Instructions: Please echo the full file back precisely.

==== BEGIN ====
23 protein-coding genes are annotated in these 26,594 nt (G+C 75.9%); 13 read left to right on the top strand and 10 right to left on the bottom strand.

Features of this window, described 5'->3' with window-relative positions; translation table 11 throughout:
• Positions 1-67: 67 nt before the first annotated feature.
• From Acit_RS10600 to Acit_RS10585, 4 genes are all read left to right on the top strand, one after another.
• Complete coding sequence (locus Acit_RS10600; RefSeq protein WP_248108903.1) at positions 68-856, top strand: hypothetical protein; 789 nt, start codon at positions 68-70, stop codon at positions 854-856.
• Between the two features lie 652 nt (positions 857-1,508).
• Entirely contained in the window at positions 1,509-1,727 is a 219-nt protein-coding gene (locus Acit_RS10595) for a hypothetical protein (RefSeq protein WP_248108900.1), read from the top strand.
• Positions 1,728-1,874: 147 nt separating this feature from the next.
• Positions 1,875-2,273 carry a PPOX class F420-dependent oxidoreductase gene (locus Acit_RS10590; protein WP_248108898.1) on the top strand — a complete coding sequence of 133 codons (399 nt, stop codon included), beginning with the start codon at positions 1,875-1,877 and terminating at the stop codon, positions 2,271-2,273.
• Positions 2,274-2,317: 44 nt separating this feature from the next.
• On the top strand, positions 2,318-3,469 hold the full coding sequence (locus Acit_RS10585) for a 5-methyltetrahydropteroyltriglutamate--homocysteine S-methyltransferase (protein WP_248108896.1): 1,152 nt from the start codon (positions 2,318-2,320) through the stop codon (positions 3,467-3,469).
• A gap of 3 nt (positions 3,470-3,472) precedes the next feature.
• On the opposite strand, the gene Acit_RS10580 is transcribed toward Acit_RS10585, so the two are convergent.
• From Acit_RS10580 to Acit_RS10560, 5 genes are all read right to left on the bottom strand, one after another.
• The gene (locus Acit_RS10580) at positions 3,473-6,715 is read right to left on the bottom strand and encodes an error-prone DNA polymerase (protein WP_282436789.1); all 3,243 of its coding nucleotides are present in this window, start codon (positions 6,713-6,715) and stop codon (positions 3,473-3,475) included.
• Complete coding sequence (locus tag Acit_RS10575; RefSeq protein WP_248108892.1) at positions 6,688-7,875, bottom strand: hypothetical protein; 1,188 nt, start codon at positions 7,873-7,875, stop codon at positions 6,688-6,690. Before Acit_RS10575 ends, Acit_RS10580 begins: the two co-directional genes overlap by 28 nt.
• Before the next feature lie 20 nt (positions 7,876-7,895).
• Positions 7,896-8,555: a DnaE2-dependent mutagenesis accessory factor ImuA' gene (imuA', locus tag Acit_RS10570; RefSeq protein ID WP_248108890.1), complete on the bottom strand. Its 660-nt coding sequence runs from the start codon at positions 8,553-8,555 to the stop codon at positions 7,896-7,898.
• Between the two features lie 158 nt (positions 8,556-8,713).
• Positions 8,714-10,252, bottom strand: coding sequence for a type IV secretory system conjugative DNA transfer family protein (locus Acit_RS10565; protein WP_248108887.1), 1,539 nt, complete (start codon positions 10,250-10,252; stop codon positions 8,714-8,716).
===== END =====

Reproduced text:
23 protein-coding genes are annotated in these 26,594 nt (G+C 75.9%); 13 read left to right on the top strand and 10 right to left on the bottom strand.

Features of this window, described 5'->3' with window-relative positions; translation table 11 throughout:
• Positions 1-67: 67 nt before the first annotated feature.
• From Acit_RS10600 to Acit_RS10585, 4 genes are all read left to right on the top strand, one after another.
• Complete coding sequence (locus Acit_RS10600; RefSeq protein WP_248108903.1) at positions 68-856, top strand: hypothetical protein; 789 nt, start codon at positions 68-70, stop codon at positions 854-856.
• Between the two features lie 652 nt (positions 857-1,508).
• Entirely contained in the window at positions 1,509-1,727 is a 219-nt protein-coding gene (locus Acit_RS10595) for a hypothetical protein (RefSeq protein WP_248108900.1), read from the top strand.
• Positions 1,728-1,874: 147 nt separating this feature from the next.
• Positions 1,875-2,273 carry a PPOX class F420-dependent oxidoreductase gene (locus Acit_RS10590; protein WP_248108898.1) on the top strand — a complete coding sequence of 133 codons (399 nt, stop codon included), beginning with the start codon at positions 1,875-1,877 and terminating at the stop codon, positions 2,271-2,273.
• Positions 2,274-2,317: 44 nt separating this feature from the next.
• On the top strand, positions 2,318-3,469 hold the full coding sequence (locus Acit_RS10585) for a 5-methyltetrahydropteroyltriglutamate--homocysteine S-methyltransferase (protein WP_248108896.1): 1,152 nt from the start codon (positions 2,318-2,320) through the stop codon (positions 3,467-3,469).
• A gap of 3 nt (positions 3,470-3,472) precedes the next feature.
• On the opposite strand, the gene Acit_RS10580 is transcribed toward Acit_RS10585, so the two are convergent.
• From Acit_RS10580 to Acit_RS10560, 5 genes are all read right to left on the bottom strand, one after another.
• The gene (locus Acit_RS10580) at positions 3,473-6,715 is read right to left on the bottom strand and encodes an error-prone DNA polymerase (protein WP_282436789.1); all 3,243 of its coding nucleotides are present in this window, start codon (positions 6,713-6,715) and stop codon (positions 3,473-3,475) included.
• Complete coding sequence (locus tag Acit_RS10575; RefSeq protein WP_248108892.1) at positions 6,688-7,875, bottom strand: hypothetical protein; 1,188 nt, start codon at positions 7,873-7,875, stop codon at positions 6,688-6,690. Before Acit_RS10575 ends, Acit_RS10580 begins: the two co-directional genes overlap by 28 nt.
• Before the next feature lie 20 nt (positions 7,876-7,895).
• Positions 7,896-8,555: a DnaE2-dependent mutagenesis accessory factor ImuA' gene (imuA', locus tag Acit_RS10570; RefSeq protein ID WP_248108890.1), complete on the bottom strand. Its 660-nt coding sequence runs from the start codon at positions 8,553-8,555 to the stop codon at positions 7,896-7,898.
• Between the two features lie 158 nt (positions 8,556-8,713).
• Positions 8,714-10,252, bottom strand: coding sequence for a type IV secretory system conjugative DNA transfer family protein (locus Acit_RS10565; protein WP_248108887.1), 1,539 nt, complete (start codon positions 10,250-10,252; stop codon positions 8,714-8,716).